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Nicaragua 1984
 
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Denis Johnson
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Nicaragua 1984

3.55 of 5 stars 3.55  ·  rating details  ·  440 ratings  ·  27 reviews

Set in Nicaragua in 1984, The Stars at Noon is a story of passion, fear, and betrayal told in the voice of an American woman whose mission in Central America is as shadowy as her surroundings. Is she a reporter for an American magazine as she sometimes claims, or a contact person for Eyes of Peace? And who is the rough English businessman with whom she becomes involved? As

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Paperback, 260 pages
Published December 29th 2002 by Christian Bourgois (first published September 12th 1986)
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(showing 1-30 of 687)
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Kirsten
Actually, the book that really set me straight was Denis Johnson's The Stars At Noon. Johnson is one of those names I've always carried with me, and so one evening when my boyfriend and I were having dinner, and I got an itch to scour the Halfprice Bookstore shelves, when I saw this one title on the shelf, what with its appealing cover and description, and an alluring randomly-read paragraph from the middle of the book, I decided to take it home with me.

Best decision I could have made. I started...more
allison
I usually adore Denis Johnson, but this one just wasn't doing it for me. Shows its age (written in '86) in an unfavorable way. Also, one of the least convincing female narrators I've ever read. (Though maybe that was the point...?)
Micah
Denis Johnson's The Stars at Noon is set in Nicaragua in the aptly chosen year 1984--both the year of Orwell's famous dystopian novel and of Ronald Reagan's second inaugural. The narrative follows an American woman as she first befriends, and then tries to ditch, a British contractor who has divulged a corporate secret that threaten to further destabilize an already war-torn region. But she can never seem to lose him. Instead, she attempts to smuggle him out of the country and into Costa Rica, b...more
Chris Gager
Just started last night. As with "Already Dead" the author starts us out with an articulate character with issues of self-destruction. NOT an appealing girl. Typical DJ... great writing applied to a murky purpose.

- Something different for DJ - a first person female voice.

- The New Yorker has a recent article about today's Nicaragua. Sounds pretty much the same.

- DJ's books REALLY tend to focus on max losers. These people have serious problems. A lot of them tied to substance and behavior(prostit...more
Joseph Rodgers
This review has been hidden because it contains spoilers. To view it, click here.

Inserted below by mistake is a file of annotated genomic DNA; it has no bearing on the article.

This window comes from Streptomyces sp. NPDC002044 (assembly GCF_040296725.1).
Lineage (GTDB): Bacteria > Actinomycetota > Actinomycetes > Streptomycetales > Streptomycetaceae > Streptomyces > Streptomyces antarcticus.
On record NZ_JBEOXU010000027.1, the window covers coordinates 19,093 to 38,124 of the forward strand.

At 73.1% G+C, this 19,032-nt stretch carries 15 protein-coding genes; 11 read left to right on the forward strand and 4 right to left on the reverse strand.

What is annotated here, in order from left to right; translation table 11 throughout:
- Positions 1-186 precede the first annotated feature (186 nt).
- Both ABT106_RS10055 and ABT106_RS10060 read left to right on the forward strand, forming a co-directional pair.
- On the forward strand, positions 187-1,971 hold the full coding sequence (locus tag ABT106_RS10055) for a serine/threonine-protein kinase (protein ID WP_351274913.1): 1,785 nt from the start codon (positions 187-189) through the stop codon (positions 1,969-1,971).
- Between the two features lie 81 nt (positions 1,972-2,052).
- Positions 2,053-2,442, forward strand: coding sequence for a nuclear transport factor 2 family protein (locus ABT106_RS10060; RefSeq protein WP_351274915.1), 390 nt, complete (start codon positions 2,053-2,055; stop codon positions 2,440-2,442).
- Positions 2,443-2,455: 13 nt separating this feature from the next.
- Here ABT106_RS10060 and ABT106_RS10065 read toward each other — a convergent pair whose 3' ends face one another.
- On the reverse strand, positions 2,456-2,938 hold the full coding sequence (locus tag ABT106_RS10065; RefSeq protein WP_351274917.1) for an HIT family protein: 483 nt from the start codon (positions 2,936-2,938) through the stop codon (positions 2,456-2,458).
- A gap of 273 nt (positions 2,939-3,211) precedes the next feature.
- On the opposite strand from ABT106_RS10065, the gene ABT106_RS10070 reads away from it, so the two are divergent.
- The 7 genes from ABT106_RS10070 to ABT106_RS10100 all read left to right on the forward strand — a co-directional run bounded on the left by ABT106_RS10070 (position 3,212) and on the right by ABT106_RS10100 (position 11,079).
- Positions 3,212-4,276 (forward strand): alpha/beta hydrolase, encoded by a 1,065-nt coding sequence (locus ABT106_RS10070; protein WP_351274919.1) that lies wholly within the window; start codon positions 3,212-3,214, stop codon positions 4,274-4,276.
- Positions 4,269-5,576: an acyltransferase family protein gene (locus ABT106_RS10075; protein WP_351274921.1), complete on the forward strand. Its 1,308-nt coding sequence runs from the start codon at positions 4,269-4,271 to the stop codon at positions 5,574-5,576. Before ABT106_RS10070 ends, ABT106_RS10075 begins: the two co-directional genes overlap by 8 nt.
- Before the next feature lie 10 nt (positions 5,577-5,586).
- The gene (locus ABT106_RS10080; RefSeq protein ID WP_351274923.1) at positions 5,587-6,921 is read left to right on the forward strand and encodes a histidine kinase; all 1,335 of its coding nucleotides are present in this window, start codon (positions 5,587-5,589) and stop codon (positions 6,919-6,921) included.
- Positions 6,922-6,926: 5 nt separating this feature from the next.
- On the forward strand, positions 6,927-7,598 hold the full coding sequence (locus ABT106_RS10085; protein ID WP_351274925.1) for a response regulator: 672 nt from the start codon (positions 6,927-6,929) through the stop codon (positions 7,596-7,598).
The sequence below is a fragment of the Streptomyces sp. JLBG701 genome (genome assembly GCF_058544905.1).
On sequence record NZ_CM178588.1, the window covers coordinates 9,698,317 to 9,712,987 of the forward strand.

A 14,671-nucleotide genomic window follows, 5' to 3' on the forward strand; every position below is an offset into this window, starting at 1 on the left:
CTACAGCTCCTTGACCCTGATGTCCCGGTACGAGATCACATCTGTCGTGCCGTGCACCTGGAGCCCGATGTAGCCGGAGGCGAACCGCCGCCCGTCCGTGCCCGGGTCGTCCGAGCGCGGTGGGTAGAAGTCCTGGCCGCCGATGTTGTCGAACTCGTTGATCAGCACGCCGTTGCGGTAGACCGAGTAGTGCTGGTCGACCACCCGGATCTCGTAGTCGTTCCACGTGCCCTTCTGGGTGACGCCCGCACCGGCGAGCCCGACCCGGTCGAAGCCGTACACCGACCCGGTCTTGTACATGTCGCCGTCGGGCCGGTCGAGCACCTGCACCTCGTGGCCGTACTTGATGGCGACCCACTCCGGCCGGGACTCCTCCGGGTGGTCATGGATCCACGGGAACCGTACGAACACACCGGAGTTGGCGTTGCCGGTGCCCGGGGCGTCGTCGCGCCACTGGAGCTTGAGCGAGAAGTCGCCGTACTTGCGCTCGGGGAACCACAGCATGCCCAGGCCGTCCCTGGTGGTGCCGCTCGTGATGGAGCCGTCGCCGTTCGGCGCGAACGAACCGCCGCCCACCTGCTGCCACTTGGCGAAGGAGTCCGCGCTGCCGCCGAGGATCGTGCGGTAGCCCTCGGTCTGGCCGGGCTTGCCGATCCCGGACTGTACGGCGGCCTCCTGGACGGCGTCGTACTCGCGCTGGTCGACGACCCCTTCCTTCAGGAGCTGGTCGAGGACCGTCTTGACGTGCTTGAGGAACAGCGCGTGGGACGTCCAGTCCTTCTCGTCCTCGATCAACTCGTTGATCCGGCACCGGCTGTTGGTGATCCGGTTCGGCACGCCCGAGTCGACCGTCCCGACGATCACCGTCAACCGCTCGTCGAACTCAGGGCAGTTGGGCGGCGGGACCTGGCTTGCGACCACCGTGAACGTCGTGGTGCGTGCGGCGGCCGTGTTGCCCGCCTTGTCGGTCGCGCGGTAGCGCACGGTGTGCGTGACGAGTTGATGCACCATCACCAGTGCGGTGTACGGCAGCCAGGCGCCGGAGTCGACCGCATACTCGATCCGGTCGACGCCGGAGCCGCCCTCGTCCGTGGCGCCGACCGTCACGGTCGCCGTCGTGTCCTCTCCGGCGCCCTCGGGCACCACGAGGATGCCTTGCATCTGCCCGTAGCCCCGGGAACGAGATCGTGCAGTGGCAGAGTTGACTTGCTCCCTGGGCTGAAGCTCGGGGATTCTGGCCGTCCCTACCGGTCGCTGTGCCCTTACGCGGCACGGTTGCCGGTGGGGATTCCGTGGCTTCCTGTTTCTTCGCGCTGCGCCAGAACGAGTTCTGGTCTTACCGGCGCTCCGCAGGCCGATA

Titus Burley
Certain writers can capture a sense of place so vividly that location becomes a primary character. Such is the case with Denis Johnson's novel The Stars At Noon. Set in Nicaragua during a bloody time of political and ideological conflict between the Contras and Sandanistas, the oppressive environment that drains hope and vitality out of the characters is as palpable as any character in the tale. Essentially it is a doomed love story narrated by an American prostitute who stumbles into a relation...more
Marina
Denis Johnson loves to torture me with despicable characters. Loves it! A lot of it reminds me of the stuff he ran into in various essays from his book Seek. It is hard to relate to the goings on of the plot because of the lack of accountability. The cause and effect is either non-existent or so completely skewed that I find myself scratching my head. The exchanges between the Interturismo, the Sub-tenente, border guards, everyone has some strange control that the characters lack and are able to...more
Tyler Malone
‘”Only rum is forever.” I agreed.”’

I agree.

This novel is sunstroke on paper. If Cormac McCarty’s Suttree is captured drunkenness, which I would argue this novel has that going for it too, then The Stars at Noon is the dried tongue, manic mindset of a desert wander twenty minutes before her brain stops functioning. If Graham Greene had ever shot heroine and gone on South American bender with in a Volkswagen, he would have written The Stars at Noon, the 1995 novel by Denis Jonson, which takes pl...more
eric
I've read two of Denis Johnson's books now and for me they both carry the association of a fever dream. They're weird and wonderful and repellent and occasionally hard to follow but are invariably interesting. I've also tried to start 'Tree of Smoke' a couple times but it starts with a scene I find so disturbing that I haven't been able to keep going. This book is about a an American woman in Nicaragua in 1984. It's a little unclear what she's up to down there aside from drinking prodigiously an...more
Precast